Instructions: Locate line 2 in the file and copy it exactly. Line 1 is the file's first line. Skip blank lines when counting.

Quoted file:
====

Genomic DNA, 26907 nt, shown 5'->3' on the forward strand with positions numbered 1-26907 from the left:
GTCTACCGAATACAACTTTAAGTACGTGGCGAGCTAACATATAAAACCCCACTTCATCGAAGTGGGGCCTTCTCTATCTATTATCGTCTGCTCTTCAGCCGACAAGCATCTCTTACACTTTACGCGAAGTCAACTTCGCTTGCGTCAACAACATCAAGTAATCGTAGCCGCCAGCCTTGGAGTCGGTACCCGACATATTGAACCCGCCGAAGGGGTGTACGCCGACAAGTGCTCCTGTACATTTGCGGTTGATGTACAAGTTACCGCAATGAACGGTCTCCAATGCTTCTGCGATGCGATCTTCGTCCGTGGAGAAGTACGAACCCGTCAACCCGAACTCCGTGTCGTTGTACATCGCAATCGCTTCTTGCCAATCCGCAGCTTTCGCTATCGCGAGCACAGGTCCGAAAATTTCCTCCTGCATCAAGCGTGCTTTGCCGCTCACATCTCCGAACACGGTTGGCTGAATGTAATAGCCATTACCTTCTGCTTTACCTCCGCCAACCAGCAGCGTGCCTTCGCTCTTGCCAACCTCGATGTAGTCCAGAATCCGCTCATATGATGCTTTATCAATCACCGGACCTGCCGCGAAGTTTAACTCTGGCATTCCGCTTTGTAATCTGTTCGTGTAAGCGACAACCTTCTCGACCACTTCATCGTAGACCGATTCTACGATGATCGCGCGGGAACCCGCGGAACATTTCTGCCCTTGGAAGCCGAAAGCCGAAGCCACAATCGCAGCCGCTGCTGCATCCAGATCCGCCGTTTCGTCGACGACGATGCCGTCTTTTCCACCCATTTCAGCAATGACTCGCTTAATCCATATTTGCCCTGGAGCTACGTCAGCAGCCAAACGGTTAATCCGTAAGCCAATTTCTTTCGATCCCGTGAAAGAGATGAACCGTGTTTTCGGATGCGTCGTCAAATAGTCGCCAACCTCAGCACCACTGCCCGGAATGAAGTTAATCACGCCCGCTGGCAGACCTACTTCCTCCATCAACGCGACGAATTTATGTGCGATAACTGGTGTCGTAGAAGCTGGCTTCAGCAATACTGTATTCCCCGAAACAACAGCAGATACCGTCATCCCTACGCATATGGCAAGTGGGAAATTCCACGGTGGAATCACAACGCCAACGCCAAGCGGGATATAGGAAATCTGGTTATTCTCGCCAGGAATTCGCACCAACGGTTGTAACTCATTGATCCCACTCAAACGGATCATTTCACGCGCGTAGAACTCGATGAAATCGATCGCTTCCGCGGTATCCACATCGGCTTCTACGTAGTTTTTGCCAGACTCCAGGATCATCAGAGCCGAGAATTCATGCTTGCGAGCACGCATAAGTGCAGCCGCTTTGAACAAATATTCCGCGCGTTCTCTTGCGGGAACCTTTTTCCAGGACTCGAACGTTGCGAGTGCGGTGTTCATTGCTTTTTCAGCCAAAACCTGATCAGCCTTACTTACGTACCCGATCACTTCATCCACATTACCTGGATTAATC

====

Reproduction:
GTCTACCGAATACAACTTTAAGTACGTGGCGAGCTAACATATAAAACCCCACTTCATCGAAGTGGGGCCTTCTCTATCTATTATCGTCTGCTCTTCAGCCGACAAGCATCTCTTACACTTTACGCGAAGTCAACTTCGCTTGCGTCAACAACATCAAGTAATCGTAGCCGCCAGCCTTGGAGTCGGTACCCGACATATTGAACCCGCCGAAGGGGTGTACGCCGACAAGTGCTCCTGTACATTTGCGGTTGATGTACAAGTTACCGCAATGAACGGTCTCCAATGCTTCTGCGATGCGATCTTCGTCCGTGGAGAAGTACGAACCCGTCAACCCGAACTCCGTGTCGTTGTACATCGCAATCGCTTCTTGCCAATCCGCAGCTTTCGCTATCGCGAGCACAGGTCCGAAAATTTCCTCCTGCATCAAGCGTGCTTTGCCGCTCACATCTCCGAACACGGTTGGCTGAATGTAATAGCCATTACCTTCTGCTTTACCTCCGCCAACCAGCAGCGTGCCTTCGCTCTTGCCAACCTCGATGTAGTCCAGAATCCGCTCATATGATGCTTTATCAATCACCGGACCTGCCGCGAAGTTTAACTCTGGCATTCCGCTTTGTAATCTGTTCGTGTAAGCGACAACCTTCTCGACCACTTCATCGTAGACCGATTCTACGATGATCGCGCGGGAACCCGCGGAACATTTCTGCCCTTGGAAGCCGAAAGCCGAAGCCACAATCGCAGCCGCTGCTGCATCCAGATCCGCCGTTTCGTCGACGACGATGCCGTCTTTTCCACCCATTTCAGCAATGACTCGCTTAATCCATATTTGCCCTGGAGCTACGTCAGCAGCCAAACGGTTAATCCGTAAGCCAATTTCTTTCGATCCCGTGAAAGAGATGAACCGTGTTTTCGGATGCGTCGTCAAATAGTCGCCAACCTCAGCACCACTGCCCGGAATGAAGTTAATCACGCCCGCTGGCAGACCTACTTCCTCCATCAACGCGACGAATTTATGTGCGATAACTGGTGTCGTAGAAGCTGGCTTCAGCAATACTGTATTCCCCGAAACAACAGCAGATACCGTCATCCCTACGCATATGGCAAGTGGGAAATTCCACGGTGGAATCACAACGCCAACGCCAAGCGGGATATAGGAAATCTGGTTATTCTCGCCAGGAATTCGCACCAACGGTTGTAACTCATTGATCCCACTCAAACGGATCATTTCACGCGCGTAGAACTCGATGAAATCGATCGCTTCCGCGGTATCCACATCGGCTTCTACGTAGTTTTTGCCAGACTCCAGGATCATCAGAGCCGAGAATTCATGCTTGCGAGCACGCATAAGTGCAGCCGCTTTGAACAAATATTCCGCGCGTTCTCTTGCGGGAACCTTTTTCCAGGACTCGAACGTTGCGAGTGCGGTGTTCATTGCTTTTTCAGCCAAAACCTGATCAGCCTTACTTACGTACCCGATCACTTCATCCACATTACCTGGATTAATC